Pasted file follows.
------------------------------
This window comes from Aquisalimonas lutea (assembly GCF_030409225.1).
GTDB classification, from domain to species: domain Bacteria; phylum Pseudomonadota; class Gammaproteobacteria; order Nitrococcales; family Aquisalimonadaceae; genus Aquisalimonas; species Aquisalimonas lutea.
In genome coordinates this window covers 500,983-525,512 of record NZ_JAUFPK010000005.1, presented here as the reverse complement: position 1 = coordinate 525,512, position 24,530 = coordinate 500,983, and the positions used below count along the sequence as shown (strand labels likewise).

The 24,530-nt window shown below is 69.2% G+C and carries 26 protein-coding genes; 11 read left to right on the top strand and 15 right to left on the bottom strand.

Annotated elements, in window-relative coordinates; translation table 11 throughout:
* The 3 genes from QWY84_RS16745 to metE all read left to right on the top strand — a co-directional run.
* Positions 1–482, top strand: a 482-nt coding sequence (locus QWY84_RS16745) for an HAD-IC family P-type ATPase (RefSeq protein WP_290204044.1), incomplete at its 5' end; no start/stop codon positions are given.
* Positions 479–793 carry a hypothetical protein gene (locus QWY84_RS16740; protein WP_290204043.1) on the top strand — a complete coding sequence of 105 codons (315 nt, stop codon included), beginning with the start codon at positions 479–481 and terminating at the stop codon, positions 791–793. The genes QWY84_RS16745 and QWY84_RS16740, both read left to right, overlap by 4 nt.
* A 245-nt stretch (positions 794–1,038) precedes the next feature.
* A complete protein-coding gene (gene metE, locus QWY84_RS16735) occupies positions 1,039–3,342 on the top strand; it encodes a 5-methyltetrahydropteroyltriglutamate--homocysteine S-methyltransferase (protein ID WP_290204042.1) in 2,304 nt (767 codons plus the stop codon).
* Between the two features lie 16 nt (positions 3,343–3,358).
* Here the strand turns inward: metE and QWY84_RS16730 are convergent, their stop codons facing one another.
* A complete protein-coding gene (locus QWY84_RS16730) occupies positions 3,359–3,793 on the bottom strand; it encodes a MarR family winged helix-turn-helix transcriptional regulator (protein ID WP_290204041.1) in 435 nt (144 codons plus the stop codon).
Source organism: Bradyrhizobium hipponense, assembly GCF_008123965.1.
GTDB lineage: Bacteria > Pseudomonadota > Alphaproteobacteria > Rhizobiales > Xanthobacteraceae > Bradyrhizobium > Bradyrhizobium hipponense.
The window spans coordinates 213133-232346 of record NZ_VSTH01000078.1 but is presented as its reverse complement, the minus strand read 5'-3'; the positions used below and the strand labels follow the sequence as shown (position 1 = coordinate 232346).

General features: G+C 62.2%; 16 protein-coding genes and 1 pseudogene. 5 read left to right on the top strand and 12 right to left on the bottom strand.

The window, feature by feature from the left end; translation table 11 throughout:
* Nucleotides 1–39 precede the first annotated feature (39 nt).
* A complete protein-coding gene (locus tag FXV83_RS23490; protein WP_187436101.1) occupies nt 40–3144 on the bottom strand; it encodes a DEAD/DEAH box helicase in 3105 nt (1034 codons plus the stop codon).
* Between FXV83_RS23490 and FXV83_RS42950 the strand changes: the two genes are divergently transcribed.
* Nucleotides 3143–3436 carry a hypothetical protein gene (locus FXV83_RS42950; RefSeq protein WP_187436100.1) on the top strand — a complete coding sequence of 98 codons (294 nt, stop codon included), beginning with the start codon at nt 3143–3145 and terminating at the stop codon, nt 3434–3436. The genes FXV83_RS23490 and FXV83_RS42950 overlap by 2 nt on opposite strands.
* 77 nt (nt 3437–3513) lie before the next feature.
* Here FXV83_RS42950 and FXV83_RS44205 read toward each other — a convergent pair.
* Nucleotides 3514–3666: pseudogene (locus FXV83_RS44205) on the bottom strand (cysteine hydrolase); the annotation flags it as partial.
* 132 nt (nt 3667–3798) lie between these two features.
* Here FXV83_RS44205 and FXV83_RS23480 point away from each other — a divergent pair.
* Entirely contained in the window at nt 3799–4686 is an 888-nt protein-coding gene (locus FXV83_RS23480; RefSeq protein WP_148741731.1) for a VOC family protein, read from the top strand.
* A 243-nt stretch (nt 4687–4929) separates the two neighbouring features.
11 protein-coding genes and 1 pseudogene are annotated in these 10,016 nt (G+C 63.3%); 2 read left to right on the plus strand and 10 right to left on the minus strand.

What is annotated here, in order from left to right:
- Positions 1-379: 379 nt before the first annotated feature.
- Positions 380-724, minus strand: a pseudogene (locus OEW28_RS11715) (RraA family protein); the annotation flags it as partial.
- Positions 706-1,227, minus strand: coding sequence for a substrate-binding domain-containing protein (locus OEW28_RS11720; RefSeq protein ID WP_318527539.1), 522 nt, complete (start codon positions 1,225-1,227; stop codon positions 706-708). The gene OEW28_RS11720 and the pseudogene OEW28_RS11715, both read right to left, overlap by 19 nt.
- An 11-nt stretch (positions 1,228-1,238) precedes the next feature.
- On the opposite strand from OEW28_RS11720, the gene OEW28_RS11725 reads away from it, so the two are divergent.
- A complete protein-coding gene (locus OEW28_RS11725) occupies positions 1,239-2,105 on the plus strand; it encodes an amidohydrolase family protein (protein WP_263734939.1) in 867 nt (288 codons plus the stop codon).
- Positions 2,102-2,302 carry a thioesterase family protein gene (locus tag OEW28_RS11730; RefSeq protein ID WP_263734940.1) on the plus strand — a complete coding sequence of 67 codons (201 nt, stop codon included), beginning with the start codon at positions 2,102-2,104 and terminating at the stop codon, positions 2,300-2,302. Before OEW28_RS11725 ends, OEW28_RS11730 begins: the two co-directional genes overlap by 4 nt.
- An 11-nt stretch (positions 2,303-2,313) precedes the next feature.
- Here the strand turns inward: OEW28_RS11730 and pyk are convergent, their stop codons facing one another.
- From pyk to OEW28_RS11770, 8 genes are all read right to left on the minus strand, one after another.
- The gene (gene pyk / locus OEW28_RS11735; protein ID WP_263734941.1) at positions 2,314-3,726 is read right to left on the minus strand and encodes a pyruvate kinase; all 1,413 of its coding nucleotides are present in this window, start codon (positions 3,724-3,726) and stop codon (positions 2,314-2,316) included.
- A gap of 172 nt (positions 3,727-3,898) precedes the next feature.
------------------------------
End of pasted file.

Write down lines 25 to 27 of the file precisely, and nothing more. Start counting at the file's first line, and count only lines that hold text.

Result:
* Nucleotides 3514–3666: pseudogene (locus FXV83_RS44205) on the bottom strand (cysteine hydrolase); the annotation flags it as partial.
* 132 nt (nt 3667–3798) lie between these two features.
* Here FXV83_RS44205 and FXV83_RS23480 point away from each other — a divergent pair.